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Coronamonomania Lives Forever, Part 188

By January 23, 2023Commentary

Here we go again, with a scintillating set of summaries!!  As readers know, a lot of activity around excess deaths–are there some, how many, why?  If you are a twitterite, you should follow Vinay Prasad, who is also on substack, he has some sensible thoughts on excess death analyses.  The Daily Sceptic has attempted to present a balanced perspective, including this piece which again cautions about identifying the existing trends carefully.  (DS Post)

And here is the latest paper on the topic.  These authors study excess deaths across the US and conclude CV-19 deaths are underreported, which I just find to be complete garbage.  Looking at death certificates is all it takes to realize that there was massive over-attribution of deaths to CV-19.  I do think some deaths might, and it is a big might, have been missed very early on, but thereafter, due to the CDC position on attributing deaths, it was substantially exaggerated.  So if there were excess deaths beyond reported CV-19 ones, other causes need to be examined.  One of the problems with the paper is use of only a five year baseline.  There was also a failure to track by age groups.  (Medrxiv Paper)

One cause of deaths that is particularly troubling is drug overdoses.  This research finds that while such deaths increased substantially during the epidemic, they increased in a manner consistent with pre-epidemic trends, which was very rapid growth.  From 2019 to 2021 the population rate of such deaths increased by 50%.  The authors conclude that it is unlikely epidemic restrictions contributed to the greater number of overdose deaths, but they certainly didn’t help.  (Medrxiv Paper)

And according to this research, suicide rates actually declined during the epidemic, which I really find hard to accept and wonder if drug overdoses or other classifications are used to hide suicides, especially among young people.  We had such high rates of serious mental health illness, that a decline in suicides seems unlikely.  (Medrxiv Paper)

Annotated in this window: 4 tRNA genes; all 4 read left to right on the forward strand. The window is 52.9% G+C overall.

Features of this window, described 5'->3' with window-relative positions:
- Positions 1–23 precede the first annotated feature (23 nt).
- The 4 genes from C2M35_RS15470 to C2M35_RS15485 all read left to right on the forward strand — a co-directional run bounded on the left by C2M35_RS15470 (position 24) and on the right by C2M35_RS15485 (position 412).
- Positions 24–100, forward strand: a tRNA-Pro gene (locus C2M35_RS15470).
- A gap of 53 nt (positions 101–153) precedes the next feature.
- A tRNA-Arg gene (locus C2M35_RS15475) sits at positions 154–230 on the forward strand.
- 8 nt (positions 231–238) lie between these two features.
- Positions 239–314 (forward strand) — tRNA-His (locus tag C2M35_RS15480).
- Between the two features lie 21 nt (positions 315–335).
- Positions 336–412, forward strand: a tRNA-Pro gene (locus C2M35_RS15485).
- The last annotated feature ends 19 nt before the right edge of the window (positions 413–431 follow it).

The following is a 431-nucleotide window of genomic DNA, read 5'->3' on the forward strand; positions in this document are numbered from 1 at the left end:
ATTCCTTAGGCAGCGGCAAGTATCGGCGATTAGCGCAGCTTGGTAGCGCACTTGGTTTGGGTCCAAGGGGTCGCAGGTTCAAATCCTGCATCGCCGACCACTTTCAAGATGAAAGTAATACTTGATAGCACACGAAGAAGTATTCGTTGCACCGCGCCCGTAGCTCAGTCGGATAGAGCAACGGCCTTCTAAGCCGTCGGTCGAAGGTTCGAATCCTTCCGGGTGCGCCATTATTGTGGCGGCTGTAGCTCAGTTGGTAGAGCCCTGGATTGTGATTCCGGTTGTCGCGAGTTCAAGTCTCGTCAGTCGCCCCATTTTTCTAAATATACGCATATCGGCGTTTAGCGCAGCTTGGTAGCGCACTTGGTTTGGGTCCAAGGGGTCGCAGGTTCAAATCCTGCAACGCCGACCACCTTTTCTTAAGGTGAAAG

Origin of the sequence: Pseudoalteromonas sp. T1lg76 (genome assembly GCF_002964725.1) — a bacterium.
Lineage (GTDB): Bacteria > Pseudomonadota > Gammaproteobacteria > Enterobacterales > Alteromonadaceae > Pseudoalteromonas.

Many countries in Africa had low rates of CV-19 infection and deaths.  Their populations are significantly younger, but they also may have more consistent exposure to a variety of pathogens, which prompt immune responses.  According to this study, a 90% of Ugandans had T cells reactive to CV-19 in blood samples collected in 2015 to 2017, well before the epidemic.  These cross-reactive T cells may have played a role in limiting the epidemic in Africa.  (Medrxiv Study)

The epidemic response measures had a high impact on health care delivery.  Research from England finds a sharp decline in “elective” surgeries during the epidemic, which have not yet returned to pre-epidemic levels.  These elective surgeries include cataract removal, joint replacements and hernia repair.  You can imagine that waiting for these surgeries is not a trivial matter to the afflicted person.  And just to show you how wonderful a government-run health system is, almost 380,000 people in England have been waiting at least one year for an “elective” surgery.  (Medrxiv Paper)

I have said repeatedly that I saw no reason for vaccinating young children.  This study from North Carolina among 5 to 11 year-olds give little support to the push to vax kids.  After primary vax, effectiveness against Omicron was only 60% a month out, 34% at four months and a mere 15% at 10 months.  Boosters were only marginally better.  A prior infection offered better protection, 80% at three months and 54% at six months.  For younger children, five and under, vax effectiveness was no better and a prior infection was more protective.  (Medrxiv Paper)

This study found a high rate of breakthrough infections in vaccinated students, including many being symptomatic.  (Medrxiv Paper)



Join the discussion 4 Comments

  • joe Kosanda says:

    Interesting comment on the low infection rates in African countries.

    Let me state up front that I dont believe that ivermectin was a viable treatment for covid. Though there seemed to be more lower infection rates in areas of high ivermectin usage thus creating the appearance that Ivermectin was a working treatment.

    Based on my reading of the aforemention African study, the most likely reason for the lower case rates is due to partial cross immunity from other pathogens and not from actual ivermectin usage


    • Kevin Roche says:

      hard to know what the cause for the apparent lower case rates is. Could be partly much lower testing, but I suspect the better pre-existing immune response is a factor.

  • JT says:

    How about the lowest rate of the mRNA product usage of any country? The grand illusion that this product did anything to prevent transmission was one of the big lies. Eat right, exercise, get sick, get better, live your life! Build your immune system, don’t poison it !

    • Kevin Roche says:

      that poison the immune system comment is just absurd, being healthy is good, believing bullshit is bad

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